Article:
Update July 29, 2016 including new photos in photo gallery.
Welcome to the home of Fokkerdon and my Desert
Tortoises, a website dedicated to providing the latest, most accurate information available on the proper care of my shelled friends, - Desert Tortoises (Gopherus agassizii) - often referred to as Mojave Desert Tortoises, Sonoran Desert Tortoises and California Desert Tortoises.
The construction of this website began with my first "foundling" hatchling in Sept. 2000, at which time I discovered that the prevalent "captive" care suggestions for them went against all common sense. I began to investigate and compile the latest correct care information to counter the massive amount of outdated, often incorrect and sometimes hazardous information contained on the internet in regards to my favorite tortoise. Due to the fact that they live long and slow, as with humans, the effects of incorrect nutrition/care is often slow to become overtly evident, at which time it is often no longer correctable.
Please enjoy your visit, peruse the photos and writings. If you have comments/suggestions, please feel free to write me at DesertTortoiseDon@gmail.com
Information on proper care is always changing, and I am more than willing to consider other opinions/evidences.
"Pyramiding", which is actually fibrous osteodystrophy (juvenile osteoporosis), caused by high phosphorus/low calcium diets, as well as being kept in too dry conditions and receiving excessive food.
Keeping them in captivity requires more than just buying lettuce and sticking them in the back yard; proper care requires thinking about how they have and do exist healthy in natural habitat areas in the wild and doing our best to duplicate that in captivity. As a rule, most of us cannot exactly duplicate their environment, but we can make good efforts to maximize their care and health. Some small initial efforts to provide natural habitat and growing natural graze foods for diet will allow easily keeping a tortoise that has the same healthy attributes as those in the wild, who exist in environments that are very harsh, yet have managed to do so without "pyramiding", etc. for millions of years, including the last @ 80,000 years in the present harsh Mojave desert environment.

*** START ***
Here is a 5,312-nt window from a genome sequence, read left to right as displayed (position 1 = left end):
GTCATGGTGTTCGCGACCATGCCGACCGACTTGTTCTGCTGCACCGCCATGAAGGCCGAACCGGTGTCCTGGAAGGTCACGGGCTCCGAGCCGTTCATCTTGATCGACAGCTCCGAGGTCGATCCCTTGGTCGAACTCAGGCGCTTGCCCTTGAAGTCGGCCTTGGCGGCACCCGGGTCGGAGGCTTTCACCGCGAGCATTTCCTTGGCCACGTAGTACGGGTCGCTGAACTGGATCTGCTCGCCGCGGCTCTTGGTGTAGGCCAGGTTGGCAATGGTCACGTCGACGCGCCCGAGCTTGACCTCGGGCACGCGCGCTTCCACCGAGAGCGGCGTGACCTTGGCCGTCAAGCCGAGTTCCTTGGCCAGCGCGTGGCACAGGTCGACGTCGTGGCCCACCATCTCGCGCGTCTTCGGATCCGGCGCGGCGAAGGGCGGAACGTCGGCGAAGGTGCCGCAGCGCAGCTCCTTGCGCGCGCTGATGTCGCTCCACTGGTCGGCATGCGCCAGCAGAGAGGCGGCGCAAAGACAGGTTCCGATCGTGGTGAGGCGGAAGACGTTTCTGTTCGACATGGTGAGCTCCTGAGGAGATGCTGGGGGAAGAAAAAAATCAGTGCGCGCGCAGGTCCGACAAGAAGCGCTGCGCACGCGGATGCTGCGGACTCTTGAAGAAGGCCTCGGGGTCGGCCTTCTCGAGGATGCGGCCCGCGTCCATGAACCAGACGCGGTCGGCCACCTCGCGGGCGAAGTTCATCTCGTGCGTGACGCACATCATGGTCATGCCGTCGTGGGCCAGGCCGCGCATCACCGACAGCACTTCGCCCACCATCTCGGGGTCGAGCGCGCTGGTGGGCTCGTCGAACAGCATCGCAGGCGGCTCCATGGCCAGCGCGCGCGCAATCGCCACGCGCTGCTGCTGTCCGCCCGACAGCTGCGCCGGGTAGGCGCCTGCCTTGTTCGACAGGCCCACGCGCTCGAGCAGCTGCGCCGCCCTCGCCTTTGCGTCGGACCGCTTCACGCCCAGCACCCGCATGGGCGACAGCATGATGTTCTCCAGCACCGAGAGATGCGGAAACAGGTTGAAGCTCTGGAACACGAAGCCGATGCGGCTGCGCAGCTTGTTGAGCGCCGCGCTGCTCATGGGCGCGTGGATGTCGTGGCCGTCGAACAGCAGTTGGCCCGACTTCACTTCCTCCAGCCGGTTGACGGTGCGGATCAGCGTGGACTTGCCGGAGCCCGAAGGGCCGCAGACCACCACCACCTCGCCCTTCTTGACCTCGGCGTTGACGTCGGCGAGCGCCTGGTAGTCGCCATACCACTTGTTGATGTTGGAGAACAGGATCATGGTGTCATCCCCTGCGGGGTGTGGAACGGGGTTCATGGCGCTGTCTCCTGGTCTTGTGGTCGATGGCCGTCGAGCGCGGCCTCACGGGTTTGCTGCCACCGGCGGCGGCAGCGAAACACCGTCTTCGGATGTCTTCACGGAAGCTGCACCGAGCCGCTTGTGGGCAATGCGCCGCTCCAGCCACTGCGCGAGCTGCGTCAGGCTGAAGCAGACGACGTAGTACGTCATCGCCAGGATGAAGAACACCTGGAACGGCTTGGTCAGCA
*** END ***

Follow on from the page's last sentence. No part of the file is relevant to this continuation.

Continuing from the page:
The Care Sheet link to the left is the one that is currently used by the Kern County Chapter of the California Turtle and Tortoise Club (CTTC). The Plants and Foods is the current dietary information we also hand out in Bakersfield, Ca. with rescued torts via our adoption program.
Native Plant Diet Vs. Grocery Produce Diet examines the nutritional make-up of native plants vs. grocery produce items commonly fed. Explanations of possible (probable) health issues involving excessive use of grocery store produce are provided, as well as emphasis on the very few grocery items that at least meet the minimum recommended calcium to phosphorus ratio of 2:1. Bottom line is that if we look at and understand their life and diet in the wild, we can better provide for their life in captivity to allow them a healthier lifestyle.
High Pep Plants and Reasons Desert tortoises Need Them examines effects of potassium in desert tortoise diets and ways to minimize these effects.
Please visit often as tortoise care and research is an ongoing process; as new/more information becomes available, updates will be posted.
The Care Sheet link is active, containing a Basic Care Sheet.
It is constantly updated as new information becomes available.